Flathead’s Fuel Mix

By Beacon Staff

One common question we get asked at the Co-op is how much of my energy comes from the dams and how much comes from other sources? This is a good question and has a relatively simple answer on its face, but it also invokes some questions about the true nature of the electric grid. Contractually, 97 percent of the energy consumed in our Northwest Montana service territory is purchased by Flathead Electric Co-op from Bonneville Power Administration (BPA).

The remainder is served by renewable biomass and biogas resources, such as our Flathead County Landfill gas-to-energy facility.

Each year, BPA releases a report on where its generation comes from by fuel source. In the last reporting period, BPA’s generation mix was:

Of BPA’s fuel mix, 87.6 percent is zero-emission generation from the Federal Columbia River Power System. Another 5.2 percent is from Columbia Generating Station in Washington and the “other” includes a mix of generation and market purchases which could come from almost any source – including coal generation – but likely includes significant wind generation that developers sell into the market.

So, if we apply these to the energy that contractually flows to your house, then 85 percent of the energy is still zero emission (blue) energy from the region’s dams. Since the rest of the generation sources can either be tied to Eligible Renewables owned or controlled by BPA or Flathead or Non-Eligible Renewables that (regardless of the legislative status) are very low emission, the only portion of the energy deliveries to your house here in Northwest Montana, that potentially have high emissions, is the roughly 6 percent of energy that is Other/Non-Specified.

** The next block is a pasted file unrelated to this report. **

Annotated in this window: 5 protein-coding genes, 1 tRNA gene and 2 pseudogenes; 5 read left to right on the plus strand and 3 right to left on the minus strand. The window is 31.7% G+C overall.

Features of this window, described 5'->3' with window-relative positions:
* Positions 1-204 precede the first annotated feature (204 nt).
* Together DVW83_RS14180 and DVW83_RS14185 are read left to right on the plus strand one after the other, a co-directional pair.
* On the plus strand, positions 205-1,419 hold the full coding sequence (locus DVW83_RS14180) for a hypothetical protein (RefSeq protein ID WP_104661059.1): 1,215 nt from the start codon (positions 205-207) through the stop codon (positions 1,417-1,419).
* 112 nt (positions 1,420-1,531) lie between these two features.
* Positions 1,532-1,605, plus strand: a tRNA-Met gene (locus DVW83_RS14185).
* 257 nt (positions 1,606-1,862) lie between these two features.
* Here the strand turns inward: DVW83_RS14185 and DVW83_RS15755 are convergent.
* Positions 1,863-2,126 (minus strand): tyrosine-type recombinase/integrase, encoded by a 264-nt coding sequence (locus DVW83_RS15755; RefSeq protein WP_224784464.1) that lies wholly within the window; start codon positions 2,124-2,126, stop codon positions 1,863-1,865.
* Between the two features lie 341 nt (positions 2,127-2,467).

It is my opinion that since the Pacific Northwest has been long on resources, due to the massive investments in wind energy and the needed investments in natural gas plants to smooth their output, that much of this energy is low emission as well. So, thanks to your Federal Hydro System, Flathead has one of the greenest resource portfolios in the northwest, without the need for extensive mandates and investments in solar panels and wind turbines occurring elsewhere.

So, this is all the contractual flow of power between entities, but electrons do not know who bought and sold them. Consequently, the actual energy that comes out of your outlet could have come from Hungry Horse Dam, Libby Dam, Kerr Dam, or some resource in eastern Montana or Washington that was needed to put energy on the grid. It’s all about balancing the power that is needed with the power that is available.

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